09/28/2013 08:47 am ET Updated Nov 28, 2013

The Shockingly Simple Way to Fix This Mess in Congress

Congress is already the least popular institution in America. Apparently, though, the current members will not be satisfied until they're surrounded by an actual pitchfork-bearing mob. How much longer must we watch these bought-off lackeys play games while our country disintegrates?

There's something we can do to fix this. There's a way we can elect a new Congress, all at once, with competent, experienced, incorruptible leaders. I've been talking about this for a little while. I really believe we can do it. (Email me to get involved at

America is crowded with amazing, honest leaders. Unfortunately, our traditional method of selecting candidates ensures that none of them will ever run for Congress. To run for Congress, you first have to run for board of education, then maybe city council, then something like state representative. If you're a true, honest leader, you will never submit to that decades-long, soul-crushing ordeal. If you do, you're not going to be the same person by the time you are finally ready to run for federal office. You'll be a completely compromised wheeler dealer, and you won't even know it. Yes, there have been a few exceptions -- but only a few, who land in Washington isolated and powerless.

That use to be the only way. Now there is another.

Over the past fifteen years, Americans have developed a new way of picking candidates for president. It was foreshadowed by online fundraising groups like and ActBlue, prototyped in the 2003-04 presidential cycle with Howard Dean, Wesley Clark and others, and fully realized in 2008 with Barack Obama. Even though he jumped into the race very late, and even though he didn't have the traditional package of qualifications, Americans dumped millions of dollars on him the minute he announced using the Internet. (Incidentally, that same mechanism made Hillary viable, who also lacked traditional qualifications.)

We can use that same mechanism with Congress. It's very simple. We'll use the Internet to put a full slate of competent, experienced and incorruptible leaders in front of America -- in a way that will allow millions to provide effective support to them. That wasn't possible in the past, but now it is: we'll just put them on a website, with bios and introductory videos for each person, and for the slate as a whole. The website will accept donations and allow volunteers to join work groups in every district.

When we announce this full slate of amazing leaders and launch this website, it will be a major news story -- at least for a night and at least on cable. That's all the press we need to start with. When we raise a million dollars that night, the story will earn another day. By the end of the week, with ten million dollars and thousands of volunteers, the story will keep growing. That seed money will allow us to begin building real organizations in key districts, which will convince millions of mainstream voters and donors that we have chance. Hundreds of millions more will follow, allowing us to build in every single district. We won't build out 500 separate campaigns, but rather one national, united campaign, gaining many economies of scale that way. You can read more details in my previous article on this.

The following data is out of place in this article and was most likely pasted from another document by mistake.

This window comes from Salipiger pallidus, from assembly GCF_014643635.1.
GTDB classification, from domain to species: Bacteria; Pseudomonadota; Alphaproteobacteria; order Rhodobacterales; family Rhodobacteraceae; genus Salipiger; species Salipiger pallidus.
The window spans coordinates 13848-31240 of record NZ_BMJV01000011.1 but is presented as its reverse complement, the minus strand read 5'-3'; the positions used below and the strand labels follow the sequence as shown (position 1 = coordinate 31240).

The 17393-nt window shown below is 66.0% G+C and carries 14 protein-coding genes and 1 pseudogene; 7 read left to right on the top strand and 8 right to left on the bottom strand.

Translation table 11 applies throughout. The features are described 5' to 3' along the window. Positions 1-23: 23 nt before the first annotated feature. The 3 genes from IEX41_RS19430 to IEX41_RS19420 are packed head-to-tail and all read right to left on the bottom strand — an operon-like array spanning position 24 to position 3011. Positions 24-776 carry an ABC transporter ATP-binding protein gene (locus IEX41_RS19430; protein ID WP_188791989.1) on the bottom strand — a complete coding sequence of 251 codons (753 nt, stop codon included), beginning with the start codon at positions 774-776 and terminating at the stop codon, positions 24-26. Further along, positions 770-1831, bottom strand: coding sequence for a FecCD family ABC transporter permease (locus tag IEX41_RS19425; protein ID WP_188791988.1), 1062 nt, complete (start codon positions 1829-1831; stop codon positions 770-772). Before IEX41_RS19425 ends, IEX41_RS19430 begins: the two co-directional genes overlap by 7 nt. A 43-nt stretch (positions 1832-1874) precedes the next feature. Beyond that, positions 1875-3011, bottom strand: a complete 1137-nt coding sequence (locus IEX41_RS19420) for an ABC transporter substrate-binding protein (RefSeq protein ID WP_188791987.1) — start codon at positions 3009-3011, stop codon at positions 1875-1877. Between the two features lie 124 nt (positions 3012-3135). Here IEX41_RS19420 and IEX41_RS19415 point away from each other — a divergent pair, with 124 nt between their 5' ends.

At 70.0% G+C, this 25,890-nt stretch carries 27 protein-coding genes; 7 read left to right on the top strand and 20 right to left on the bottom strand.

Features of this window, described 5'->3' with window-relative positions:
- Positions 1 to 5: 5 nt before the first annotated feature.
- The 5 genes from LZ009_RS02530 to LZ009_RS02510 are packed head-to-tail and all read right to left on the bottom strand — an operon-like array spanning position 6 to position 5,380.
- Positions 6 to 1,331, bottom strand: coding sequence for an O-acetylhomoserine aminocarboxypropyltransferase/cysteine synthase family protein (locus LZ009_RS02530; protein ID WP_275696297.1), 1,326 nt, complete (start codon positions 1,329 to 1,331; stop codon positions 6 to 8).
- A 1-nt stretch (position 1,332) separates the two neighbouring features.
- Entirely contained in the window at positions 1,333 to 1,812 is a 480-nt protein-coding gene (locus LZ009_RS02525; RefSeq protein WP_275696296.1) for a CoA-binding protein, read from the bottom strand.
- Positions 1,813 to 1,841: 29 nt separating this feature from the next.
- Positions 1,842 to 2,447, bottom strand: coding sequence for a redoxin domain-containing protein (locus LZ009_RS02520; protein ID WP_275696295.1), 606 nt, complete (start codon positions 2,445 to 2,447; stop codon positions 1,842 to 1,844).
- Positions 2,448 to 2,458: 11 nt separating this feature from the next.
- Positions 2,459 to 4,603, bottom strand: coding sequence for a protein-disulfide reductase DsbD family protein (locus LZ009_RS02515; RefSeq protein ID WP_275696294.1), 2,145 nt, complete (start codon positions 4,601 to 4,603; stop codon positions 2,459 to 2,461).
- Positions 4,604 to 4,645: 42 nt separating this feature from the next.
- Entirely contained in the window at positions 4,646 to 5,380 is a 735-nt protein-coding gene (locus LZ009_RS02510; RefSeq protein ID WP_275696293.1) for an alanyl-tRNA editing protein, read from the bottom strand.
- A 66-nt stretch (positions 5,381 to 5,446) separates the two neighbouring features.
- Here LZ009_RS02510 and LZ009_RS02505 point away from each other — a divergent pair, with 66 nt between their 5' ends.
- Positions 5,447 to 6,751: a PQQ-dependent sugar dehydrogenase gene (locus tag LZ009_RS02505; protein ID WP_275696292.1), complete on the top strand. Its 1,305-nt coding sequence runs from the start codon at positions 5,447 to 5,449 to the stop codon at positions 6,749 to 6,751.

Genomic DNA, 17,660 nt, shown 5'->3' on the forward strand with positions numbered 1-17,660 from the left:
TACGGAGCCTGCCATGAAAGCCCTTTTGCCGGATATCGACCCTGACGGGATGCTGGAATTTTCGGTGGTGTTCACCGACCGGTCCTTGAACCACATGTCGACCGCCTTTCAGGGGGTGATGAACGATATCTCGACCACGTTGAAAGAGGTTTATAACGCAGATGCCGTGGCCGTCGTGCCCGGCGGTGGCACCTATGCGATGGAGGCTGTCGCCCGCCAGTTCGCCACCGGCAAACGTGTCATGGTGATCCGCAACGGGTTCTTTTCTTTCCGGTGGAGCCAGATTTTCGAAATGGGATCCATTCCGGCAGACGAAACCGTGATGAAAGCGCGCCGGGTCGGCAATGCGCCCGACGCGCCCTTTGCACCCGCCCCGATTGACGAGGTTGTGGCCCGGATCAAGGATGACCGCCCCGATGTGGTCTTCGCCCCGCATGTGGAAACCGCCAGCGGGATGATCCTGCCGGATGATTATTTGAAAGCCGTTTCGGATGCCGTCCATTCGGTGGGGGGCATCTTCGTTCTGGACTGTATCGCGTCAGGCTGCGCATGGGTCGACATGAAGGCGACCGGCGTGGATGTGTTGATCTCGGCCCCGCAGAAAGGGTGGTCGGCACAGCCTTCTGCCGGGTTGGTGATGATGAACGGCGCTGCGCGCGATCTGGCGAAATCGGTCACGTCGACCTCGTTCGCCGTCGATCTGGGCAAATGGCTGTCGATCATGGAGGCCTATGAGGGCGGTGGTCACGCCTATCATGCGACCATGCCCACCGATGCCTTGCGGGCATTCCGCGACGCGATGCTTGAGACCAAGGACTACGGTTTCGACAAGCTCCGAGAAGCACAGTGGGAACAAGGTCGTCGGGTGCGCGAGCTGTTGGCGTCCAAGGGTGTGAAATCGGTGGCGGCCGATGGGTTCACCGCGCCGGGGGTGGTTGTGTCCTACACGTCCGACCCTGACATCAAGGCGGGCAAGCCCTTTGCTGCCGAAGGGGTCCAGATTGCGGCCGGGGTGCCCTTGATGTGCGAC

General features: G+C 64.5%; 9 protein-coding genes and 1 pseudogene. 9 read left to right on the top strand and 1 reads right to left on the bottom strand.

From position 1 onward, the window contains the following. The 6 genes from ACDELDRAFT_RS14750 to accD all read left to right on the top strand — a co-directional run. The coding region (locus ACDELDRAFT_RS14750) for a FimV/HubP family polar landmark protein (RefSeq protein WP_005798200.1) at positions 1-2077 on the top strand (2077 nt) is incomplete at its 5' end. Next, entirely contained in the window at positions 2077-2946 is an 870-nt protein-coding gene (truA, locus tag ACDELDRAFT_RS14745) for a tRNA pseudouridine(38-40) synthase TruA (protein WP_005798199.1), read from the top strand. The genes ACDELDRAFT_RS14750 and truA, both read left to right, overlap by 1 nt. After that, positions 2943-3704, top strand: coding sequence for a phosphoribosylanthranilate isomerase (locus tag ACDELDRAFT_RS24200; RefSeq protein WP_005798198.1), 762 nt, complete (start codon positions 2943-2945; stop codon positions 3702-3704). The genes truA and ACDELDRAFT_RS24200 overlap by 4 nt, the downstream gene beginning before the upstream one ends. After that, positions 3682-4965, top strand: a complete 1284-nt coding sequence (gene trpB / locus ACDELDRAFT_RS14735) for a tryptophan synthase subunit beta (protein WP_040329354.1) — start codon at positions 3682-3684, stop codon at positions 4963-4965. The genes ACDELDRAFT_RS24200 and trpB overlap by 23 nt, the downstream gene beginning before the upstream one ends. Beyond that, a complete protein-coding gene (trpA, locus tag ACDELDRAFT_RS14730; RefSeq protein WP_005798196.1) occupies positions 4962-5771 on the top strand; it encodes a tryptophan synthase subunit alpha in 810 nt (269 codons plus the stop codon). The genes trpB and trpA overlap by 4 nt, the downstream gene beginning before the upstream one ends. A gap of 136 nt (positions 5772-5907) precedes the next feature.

If you're doubting my credibility on this topic, fair enough -- I know it sounds far fetched. Just let me say this: I raised more than $100 million online for John Kerry in 2004. John Kerry! This totally unprecedented slate of real people proposing to replace Congress in one fell swoop is at least 10 times more exciting than John Kerry. So that's a billion dollars right there. Thanks to some specifics of campaign fundraising rules, I actually think we will be able to raise two billion.

Simple. But difficult. Recruiting the candidates of course will be hard -- not because they are so incredibly rare, but because they are relatively rare -- and we will need to find more than five hundred of them, scattered in every state and Congressional district.

Difficult. But not impossible. What if ten of us worked on this together for five hours per week. Researching online, asking around, reaching out and making the list. How fast could we identify and interview potential candidates? I think we could have an initial batch of 30 or 40 amazing candidates to feature in an online proposal after just a few months. After that, progress will quicken. That first handful of candidates will make this mushy idea suddenly feel concrete. The initial batch of amazing, honest leaders will act as a magnet for more. We'll keep working manually, with an ever-growing recruiting team. But we'll also set up an online nomination and application process so that candidates can find us.

In terms of time scale and commitment, this is pretty much the opposite of, say, signing an Internet petition. This is a project that will take a few years -- and that's just to recruit the slate. Maybe we can dream of a campaign for 2018.

You don't need to commit for the next five years. What I'm looking for now are just a handful of people who are free for the next few months for some very part time volunteering -- people who are just as excited about this idea as I am.

We can do this. Before 2008, no one would have believed that Barack Obama could use the Internet to raise the funds and recruit the volunteer army to win the presidency. This is possible. It feels impossible now. After we've done, we won't remember why we thought it would be so difficult. I know you have many detailed questions. Please read my last article on this. Or just email me!

If you're almost ready to bite, but just need a little more motivation, then just turn on the TV and look at what the jokers in Congress are up to. Then send me and email and we'll get started!

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